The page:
I was alerted to this hill forts existence and whereabouts by TMA contributor Blossom, nice one. Seeing as it is near the road and halfway between two stones on the list, I had to stop and take look, be rude not to.
About five minutes north east from Aberdaron, easily spotted from the B4413. I parked up a small rough farm track that leads to some farm buildings but not the farmers house. Apart from over easily freaked young cows we had the place to ourselves. From the farm barn it is only a ten minute walk up to the top. Marked by a trig point and mapped as 146m high, the top is a wonderful place to be. The whole Lleyn peninsula can be seen from up here, excepting the highest hill tops which are still shrouded in early morning mists. The mists are almost low enough to engulf me on this hill top, they're wafting around just above head height and lending a most ethereal light upon the whole scene.
The hill fort itself isn't that grand or impressive, the ditches aren't deep nor the ramparts high, but they do have a vache-de-frise. A chevaux-de-frise, is a defensive system that has usually sharp things getting in the way of cavalry, as seen at Pen y Gaer and Cademuir hill, but here they have live cows encrusting the ramparts, a bit blunt mostly, but, get through that ya b****rds.
No sign of Odo though, if you go to somewhere that's called castle Odo and there's no Star trekian shape shifters to be seen at all it must be against the trade descriptions act or something, some American tourists might sue.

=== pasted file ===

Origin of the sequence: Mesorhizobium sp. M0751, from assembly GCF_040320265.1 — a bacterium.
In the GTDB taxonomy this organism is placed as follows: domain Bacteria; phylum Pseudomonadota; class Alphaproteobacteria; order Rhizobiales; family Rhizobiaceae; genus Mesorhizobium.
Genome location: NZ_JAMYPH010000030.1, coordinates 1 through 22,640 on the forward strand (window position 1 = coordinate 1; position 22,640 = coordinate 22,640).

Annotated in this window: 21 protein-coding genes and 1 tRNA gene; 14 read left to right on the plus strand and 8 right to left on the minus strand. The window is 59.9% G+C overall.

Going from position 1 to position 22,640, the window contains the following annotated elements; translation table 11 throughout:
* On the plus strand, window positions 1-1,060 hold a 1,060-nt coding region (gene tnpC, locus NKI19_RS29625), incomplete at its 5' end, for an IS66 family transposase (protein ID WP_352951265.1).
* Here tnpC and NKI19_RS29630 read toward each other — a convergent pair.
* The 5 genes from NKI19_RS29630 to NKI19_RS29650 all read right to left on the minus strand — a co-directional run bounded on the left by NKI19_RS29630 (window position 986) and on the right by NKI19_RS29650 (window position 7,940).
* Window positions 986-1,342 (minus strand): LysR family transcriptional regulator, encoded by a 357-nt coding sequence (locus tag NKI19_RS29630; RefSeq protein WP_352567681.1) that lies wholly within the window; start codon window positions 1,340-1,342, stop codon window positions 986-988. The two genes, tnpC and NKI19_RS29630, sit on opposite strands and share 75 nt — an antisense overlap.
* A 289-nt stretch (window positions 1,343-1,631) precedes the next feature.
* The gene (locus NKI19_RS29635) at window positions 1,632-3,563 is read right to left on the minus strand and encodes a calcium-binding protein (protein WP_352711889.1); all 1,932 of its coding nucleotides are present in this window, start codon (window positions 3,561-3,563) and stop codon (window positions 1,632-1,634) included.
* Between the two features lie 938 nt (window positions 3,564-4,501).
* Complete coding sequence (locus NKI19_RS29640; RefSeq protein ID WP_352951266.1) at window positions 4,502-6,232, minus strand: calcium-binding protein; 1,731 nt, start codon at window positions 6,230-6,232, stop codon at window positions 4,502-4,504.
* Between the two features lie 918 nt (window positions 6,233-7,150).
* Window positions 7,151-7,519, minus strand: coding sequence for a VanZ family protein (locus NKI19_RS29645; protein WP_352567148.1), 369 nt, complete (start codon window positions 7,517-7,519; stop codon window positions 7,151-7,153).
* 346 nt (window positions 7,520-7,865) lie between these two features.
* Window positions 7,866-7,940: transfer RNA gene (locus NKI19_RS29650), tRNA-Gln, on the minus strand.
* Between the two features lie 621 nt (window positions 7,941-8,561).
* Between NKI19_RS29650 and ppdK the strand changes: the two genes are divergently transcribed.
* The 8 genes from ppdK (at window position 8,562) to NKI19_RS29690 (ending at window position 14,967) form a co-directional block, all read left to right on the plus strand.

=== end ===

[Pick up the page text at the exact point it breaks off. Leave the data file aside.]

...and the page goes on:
Perhaps the trig point has obscured the mound within the fort and I could see no sign of any mounding on the outside either, as with many if not all hill forts it's the sighting of the fort, the terrific views from them that keeps me climbing these places. Odo rests on .
.. on the side of the hill called Mynydd Moelvre, or Mynydd yr Ystum, are the ruins of an old chapel called Capel Odo; and near it tumulus distinguished by the appellation of Bedd Odo or Odo's grave, who according to tradition was a great giant.
The aerial photos on Coflein's record for this site show the double bank clearly, so Odo's castle is still there. They don't mention the remains of any chapel. Their record for the mound within the fort suggests it's of medieval or later origin, maybe a pillow mound for rabbits. Perhaps that's the mound that's Odo's grave?
Perhaps wholly unrelated, but certainly very close by and directly east of the fort is Ffynnon Ddwrdan, a holy well on the Afon Daron.
Quote from 'The History of North Wales' v2, by William Cathrall (1828).